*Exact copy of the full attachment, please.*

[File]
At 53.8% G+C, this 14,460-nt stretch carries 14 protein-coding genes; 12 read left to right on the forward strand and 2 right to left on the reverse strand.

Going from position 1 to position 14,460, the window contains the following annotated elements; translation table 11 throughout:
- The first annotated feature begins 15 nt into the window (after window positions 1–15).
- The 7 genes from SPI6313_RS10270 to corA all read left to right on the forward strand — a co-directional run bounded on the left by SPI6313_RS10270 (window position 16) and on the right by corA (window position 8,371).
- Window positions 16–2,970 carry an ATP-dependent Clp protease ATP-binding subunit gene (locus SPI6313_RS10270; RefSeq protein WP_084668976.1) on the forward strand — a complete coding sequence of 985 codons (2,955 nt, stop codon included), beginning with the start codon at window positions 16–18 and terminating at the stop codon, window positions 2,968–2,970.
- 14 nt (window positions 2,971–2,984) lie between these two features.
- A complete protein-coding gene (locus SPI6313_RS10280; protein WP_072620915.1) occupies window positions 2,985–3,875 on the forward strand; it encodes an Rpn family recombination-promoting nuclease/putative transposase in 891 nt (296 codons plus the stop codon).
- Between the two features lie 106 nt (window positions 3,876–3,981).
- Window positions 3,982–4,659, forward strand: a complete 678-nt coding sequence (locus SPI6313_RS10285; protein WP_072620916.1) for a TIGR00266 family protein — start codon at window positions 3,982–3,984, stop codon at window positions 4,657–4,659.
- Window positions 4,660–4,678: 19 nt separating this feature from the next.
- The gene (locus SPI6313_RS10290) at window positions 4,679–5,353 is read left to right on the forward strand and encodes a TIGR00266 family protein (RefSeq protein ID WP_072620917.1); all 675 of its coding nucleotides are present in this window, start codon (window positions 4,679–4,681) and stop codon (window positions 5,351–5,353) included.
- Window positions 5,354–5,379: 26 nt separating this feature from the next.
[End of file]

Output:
At 53.8% G+C, this 14,460-nt stretch carries 14 protein-coding genes; 12 read left to right on the forward strand and 2 right to left on the reverse strand.

Going from position 1 to position 14,460, the window contains the following annotated elements; translation table 11 throughout:
- The first annotated feature begins 15 nt into the window (after window positions 1–15).
- The 7 genes from SPI6313_RS10270 to corA all read left to right on the forward strand — a co-directional run bounded on the left by SPI6313_RS10270 (window position 16) and on the right by corA (window position 8,371).
- Window positions 16–2,970 carry an ATP-dependent Clp protease ATP-binding subunit gene (locus SPI6313_RS10270; RefSeq protein WP_084668976.1) on the forward strand — a complete coding sequence of 985 codons (2,955 nt, stop codon included), beginning with the start codon at window positions 16–18 and terminating at the stop codon, window positions 2,968–2,970.
- 14 nt (window positions 2,971–2,984) lie between these two features.
- A complete protein-coding gene (locus SPI6313_RS10280; protein WP_072620915.1) occupies window positions 2,985–3,875 on the forward strand; it encodes an Rpn family recombination-promoting nuclease/putative transposase in 891 nt (296 codons plus the stop codon).
- Between the two features lie 106 nt (window positions 3,876–3,981).
- Window positions 3,982–4,659, forward strand: a complete 678-nt coding sequence (locus SPI6313_RS10285; protein WP_072620916.1) for a TIGR00266 family protein — start codon at window positions 3,982–3,984, stop codon at window positions 4,657–4,659.
- Window positions 4,660–4,678: 19 nt separating this feature from the next.
- The gene (locus SPI6313_RS10290) at window positions 4,679–5,353 is read left to right on the forward strand and encodes a TIGR00266 family protein (RefSeq protein ID WP_072620917.1); all 675 of its coding nucleotides are present in this window, start codon (window positions 4,679–4,681) and stop codon (window positions 5,351–5,353) included.
- Window positions 5,354–5,379: 26 nt separating this feature from the next.